The blog of photographer Kim Ayres

Photographing the Faerie Child... and Episode 75 of Understanding Photography with Kim Ayres

When she was small, we often called her a faerie child - it felt like Meg always had one foot in another realm.

The fact she has Down's Syndrome of course gives a slight sense of "other" to her appearance, although once she started wearing glasses it "normalised" her eyes a little bit, by slightly obscuring them.

But more importantly, as soon as anyone gets to know her, Meg charms them with her smile, humour and ability to see the best in everyone. The Down's soon becomes irrelevant and is no longer seen as her dominant trait.

And of course, we have been her parents for 23 years so most of the time Meg is just Meg.

But every now and again, if I see her without her glasses, lost in a little world of her own, I am reminded of the wee, otherworldly fairy child, and I wanted to see if I could re-capture something of that.


I began by photographing her at the kitchen table with her favourite flamingo mug. Instructions were to look into the camera without her glasses and without smiling (something that took a few shots to achieve).

This is a set up I've often seen in winning entries in prestigious portrait competitions – encapsulated in a notion of "melancholic stillness".

We then moved outside into the garden. 50mm lens, wide aperture, an overcast day with a soft, dull light – none of the strong shadows I usually like to work with.

Because I was chatting and laughing with Meg in between shots, I wasn't sure what I was really capturing until I sat down and the computer and was able to take a proper look through the images.

And it was here that the otherworldly faerie began to reveal herself again.

I was now seeing Meg in a ways I hadn't for many years, although it was different again.

It could not be the same the same as those early years.

The faerie child had grown up

Enjoy Episode 75 below, where I talk about the editing process of these photos, and give Critique and feedback to images sent in to the Understanding Photography with Kim Ayres Facebook Group


2:00 - Welcome, what's coming up, greetings and comments
07:22 - Creating a set of black and white photos of my daughter, and the reasons for taking them
15:57 - Converting to black and white using different "channels" in Photoshop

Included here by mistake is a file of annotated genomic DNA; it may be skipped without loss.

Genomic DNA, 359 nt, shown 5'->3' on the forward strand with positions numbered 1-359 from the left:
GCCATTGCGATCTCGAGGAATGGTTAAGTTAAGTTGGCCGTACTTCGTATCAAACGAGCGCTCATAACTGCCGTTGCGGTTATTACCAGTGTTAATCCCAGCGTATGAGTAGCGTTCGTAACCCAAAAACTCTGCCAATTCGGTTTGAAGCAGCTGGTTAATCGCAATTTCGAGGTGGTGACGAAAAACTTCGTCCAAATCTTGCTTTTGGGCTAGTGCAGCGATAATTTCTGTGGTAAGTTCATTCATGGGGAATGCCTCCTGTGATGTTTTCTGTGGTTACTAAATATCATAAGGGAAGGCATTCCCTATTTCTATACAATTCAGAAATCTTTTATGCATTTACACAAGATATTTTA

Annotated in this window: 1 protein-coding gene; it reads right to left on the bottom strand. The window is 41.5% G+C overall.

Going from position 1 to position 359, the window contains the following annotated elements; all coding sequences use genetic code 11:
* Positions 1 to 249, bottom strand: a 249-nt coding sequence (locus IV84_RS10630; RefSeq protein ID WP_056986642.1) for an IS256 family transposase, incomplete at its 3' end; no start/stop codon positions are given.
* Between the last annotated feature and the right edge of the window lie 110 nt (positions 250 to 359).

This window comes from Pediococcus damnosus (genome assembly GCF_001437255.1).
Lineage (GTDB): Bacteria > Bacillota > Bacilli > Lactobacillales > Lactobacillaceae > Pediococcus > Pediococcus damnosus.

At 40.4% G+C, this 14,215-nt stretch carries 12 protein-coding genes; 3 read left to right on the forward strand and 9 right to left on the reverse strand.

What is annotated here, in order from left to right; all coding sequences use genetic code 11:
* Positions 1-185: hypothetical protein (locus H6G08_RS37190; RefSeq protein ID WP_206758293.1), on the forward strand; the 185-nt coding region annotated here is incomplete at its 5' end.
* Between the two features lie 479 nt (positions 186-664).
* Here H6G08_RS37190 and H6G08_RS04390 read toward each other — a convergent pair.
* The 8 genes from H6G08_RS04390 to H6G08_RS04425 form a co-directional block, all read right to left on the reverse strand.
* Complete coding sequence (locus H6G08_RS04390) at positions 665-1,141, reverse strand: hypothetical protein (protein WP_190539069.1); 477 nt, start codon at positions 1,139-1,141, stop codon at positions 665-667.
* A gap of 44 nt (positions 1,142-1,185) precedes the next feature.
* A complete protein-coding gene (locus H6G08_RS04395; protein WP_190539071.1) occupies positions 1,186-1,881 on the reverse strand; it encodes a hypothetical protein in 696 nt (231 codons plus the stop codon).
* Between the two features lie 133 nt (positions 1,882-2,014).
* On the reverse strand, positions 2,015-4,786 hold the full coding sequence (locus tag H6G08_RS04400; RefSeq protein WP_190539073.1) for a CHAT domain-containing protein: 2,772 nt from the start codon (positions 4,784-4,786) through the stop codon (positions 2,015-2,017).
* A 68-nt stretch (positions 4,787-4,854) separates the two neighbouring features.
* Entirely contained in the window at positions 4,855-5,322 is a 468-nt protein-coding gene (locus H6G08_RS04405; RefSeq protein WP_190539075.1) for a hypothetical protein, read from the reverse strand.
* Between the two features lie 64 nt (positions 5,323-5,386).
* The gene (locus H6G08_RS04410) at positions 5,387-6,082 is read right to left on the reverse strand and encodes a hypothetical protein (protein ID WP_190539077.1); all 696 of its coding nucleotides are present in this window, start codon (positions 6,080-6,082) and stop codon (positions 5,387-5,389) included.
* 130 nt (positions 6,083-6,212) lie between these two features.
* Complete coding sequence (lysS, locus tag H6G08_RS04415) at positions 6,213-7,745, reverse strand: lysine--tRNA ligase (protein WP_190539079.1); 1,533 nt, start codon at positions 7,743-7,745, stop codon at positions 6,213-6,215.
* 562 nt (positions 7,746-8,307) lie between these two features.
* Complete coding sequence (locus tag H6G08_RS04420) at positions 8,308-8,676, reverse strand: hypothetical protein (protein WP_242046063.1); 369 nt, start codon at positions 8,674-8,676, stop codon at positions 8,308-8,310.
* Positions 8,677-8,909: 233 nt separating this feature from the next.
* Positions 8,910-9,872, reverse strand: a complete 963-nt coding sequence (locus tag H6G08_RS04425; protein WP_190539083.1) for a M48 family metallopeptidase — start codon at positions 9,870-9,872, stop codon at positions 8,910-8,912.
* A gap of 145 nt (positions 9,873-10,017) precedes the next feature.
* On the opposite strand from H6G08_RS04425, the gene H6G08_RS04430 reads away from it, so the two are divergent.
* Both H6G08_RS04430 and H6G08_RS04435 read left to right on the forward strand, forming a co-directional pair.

28:52 - Introduction to the idea of "Critique" in the podcasts
30:20 - Critique of images submitted to the Facebook Group, "Understanding Photography with Kim Ayres"
30:50 - Becca - Framlington Castle - comparing Colour with Black and White edits
41:05 - Nurije - Silhouettes on the water
48:27 - Whether to submit jpgs or RAW files for Critique Submissions
51:13 - Roy - black and white conversions
1:01:10 - Vandana - woman in the lift - to vignette or not to vignette
1:10:12 - Coming up next week
1:10:55 - End

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And, or course, if you would like to submit a photo for feedback, or just ask a photography related question, then either email me or join my Understanding Photography with Kim Ayres Facebook group and I will put it into the following podcast:


Kim Butterfield said...

She is gorgeous. I often think of my 12 year old granddaughter with DS as otherworldly. She has a unique way of perceiving and interacting with the world.

Kim Ayres said...

Kim - she sounds lovely :)

neena maiya (guyana gyal) said...

Meg is beautiful. Thank you for sharing so many aspects of who she is. I'm sure if more people got to see your work with her, they will feel inspired by Meg.

Kim Ayres said...

Neena - thank you for your lovely words :)

Adelaide Dupont said...

Hello Kim!

I had not known Meg as a child

and it is indeed a big privilege to know her from your eyes and from hers.

Found you from the Hummingbird blog and am also interested in photography and podcasts.

Faeries have a way of being very THIS-worldly too.

Kim Ayres said...

Adelaide - welcome to my blog! Hope you get the chance to watch, and perhaps join in, the photography podcasts too :)

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